A family of elephants emerging from the forest cover to use a water tank shared with people on the outskirts of a village

A family of elephants emerging from the forest cover to use a water tank shared with people on the outskirts of a village

This co-existence with humans forms the basis of my PhD study, and I imagine will be the focus of the vast majority of my blogs, as it is this topic that is consuming my life right now. At present, I am sitting in the open-walled research/field house of the Sri Lanka Wildlife Conservation Society (SLWCS), competing with a myriad of insects that are attacking my computer screen, and planning just how I can contribute to human-elephant conflict mitigation here in Sri Lanka, where the unfortunately not uncommon scenario of rising human populations and reduced elephant habitat, is contributing to escalating levels of human-elephant conflict.

I am working under the supervision of Dr. Lucy King (Save the Elephants) and in collaboration with SLWCS to investigate the behaviour and social dynamics of elephants in a heavily crop-raided area of Central Sri Lanka. What I will do over the next two years, is to examine characteristics of crop-raiding elephants, their personality, their relatedness to one another and to identify how these factors may influence an elephants propensity to crop-raid. Simultaneously, I will be introducing beehive fencing as an elephant crop-raiding deterrent.

Beehive fencing was designed by my supervisor Dr. King and is showing tremendous success in Africa, where farmers are benefiting considerably from reduced crop-raiding events and an alternative income source through honey sales. A beehive fence is, put quite simply, a series of beehives hung from posts and surrounding an area to be protected from elephants. The beehives are connected by wire, and should an elephant attempt to move between the hives to access the crops inside, it will hit the wire causing the beehives to swing, and the bees to swarm out and sting the elephants. Understandably, elephants do not appreciate bee stings and avoid the fences!

This concept is new to Asia and working with a different species of elephant and a different species of bees could of course, produce different results. This is why it is so important to test this idea in Asia and evaluate the potential here. Like so many other human-elephant conflict areas, my research site in Dewagiriya Village, Sri Lanka is a low socio-economic community where farmers rely on crops to support themselves and their families. This village is in close proximity to Wasgamuwa National Park so it is possible elephants are leaving park boundaries to crop raid. However, many elephant also reside primarily outside of National Park boundaries here. Elephants are tempted by the tasty treats of paddy fields, maize, fruit trees and vegetables, even breaking into houses to access crops stored inside. One farmer even told me of an elephant breaking down their kitchen wall and taking his salt. Here, I see both the devastation an elephant can cause to the farmer, and the devastation the farmer can cause to the elephants. Many elephants are suffering from bullet wounds and are obviously aggressive and nervous around people.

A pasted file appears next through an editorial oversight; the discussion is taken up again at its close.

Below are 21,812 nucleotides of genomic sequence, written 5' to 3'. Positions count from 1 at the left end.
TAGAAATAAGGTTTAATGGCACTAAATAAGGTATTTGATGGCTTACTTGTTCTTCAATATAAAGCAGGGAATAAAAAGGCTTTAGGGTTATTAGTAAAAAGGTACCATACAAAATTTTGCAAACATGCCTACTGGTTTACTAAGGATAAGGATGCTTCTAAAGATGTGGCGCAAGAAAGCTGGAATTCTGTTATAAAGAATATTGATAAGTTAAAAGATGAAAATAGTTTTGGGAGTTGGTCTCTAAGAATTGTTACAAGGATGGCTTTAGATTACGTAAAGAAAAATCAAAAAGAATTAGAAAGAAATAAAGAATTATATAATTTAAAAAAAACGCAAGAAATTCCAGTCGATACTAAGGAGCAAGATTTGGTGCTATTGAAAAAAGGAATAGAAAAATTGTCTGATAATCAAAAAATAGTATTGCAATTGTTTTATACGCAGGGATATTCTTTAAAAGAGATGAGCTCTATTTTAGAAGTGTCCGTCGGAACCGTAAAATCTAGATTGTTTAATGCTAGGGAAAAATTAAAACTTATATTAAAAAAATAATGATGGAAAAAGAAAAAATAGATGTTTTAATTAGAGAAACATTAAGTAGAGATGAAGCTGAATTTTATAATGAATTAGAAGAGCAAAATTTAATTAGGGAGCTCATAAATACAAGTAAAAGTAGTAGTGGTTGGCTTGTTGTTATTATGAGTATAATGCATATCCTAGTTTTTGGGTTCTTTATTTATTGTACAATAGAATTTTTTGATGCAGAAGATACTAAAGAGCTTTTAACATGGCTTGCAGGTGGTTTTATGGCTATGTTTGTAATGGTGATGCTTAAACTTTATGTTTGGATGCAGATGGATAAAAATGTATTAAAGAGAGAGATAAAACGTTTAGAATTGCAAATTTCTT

I am currently setting up a trial beehive fencing site of 8 fenced farms, looking at protecting people’s homes and home gardens to evaluate the initial potential of this low-cost, low-maintenance technique to help keep both elephants and people safe.

Myself, my field assistant Supun Herath, and the Somathilaka family, standing beside the first beehive fence to be built in Sri Lanka

Myself, my field assistant Supun Herath, and the Somathilaka family, standing beside the first beehive fence to be built in Sri Lanka

Stay tuned over the coming months, as I discuss further the issues facing Dewagiriya village, which I believe are representative of many human-elephant conflict areas, how the beehive fences are progressing, and other human-elephant conflict related issues.   

*A big thank you to Save the Elephants and the Sri Lankan Wildlife Conservation Society for their collaboration on this project, and to the Rufford Small Grants for Nature Foundation, Chester Zoo, Elephant Action League and Phoenix Zoo for their financial assistance.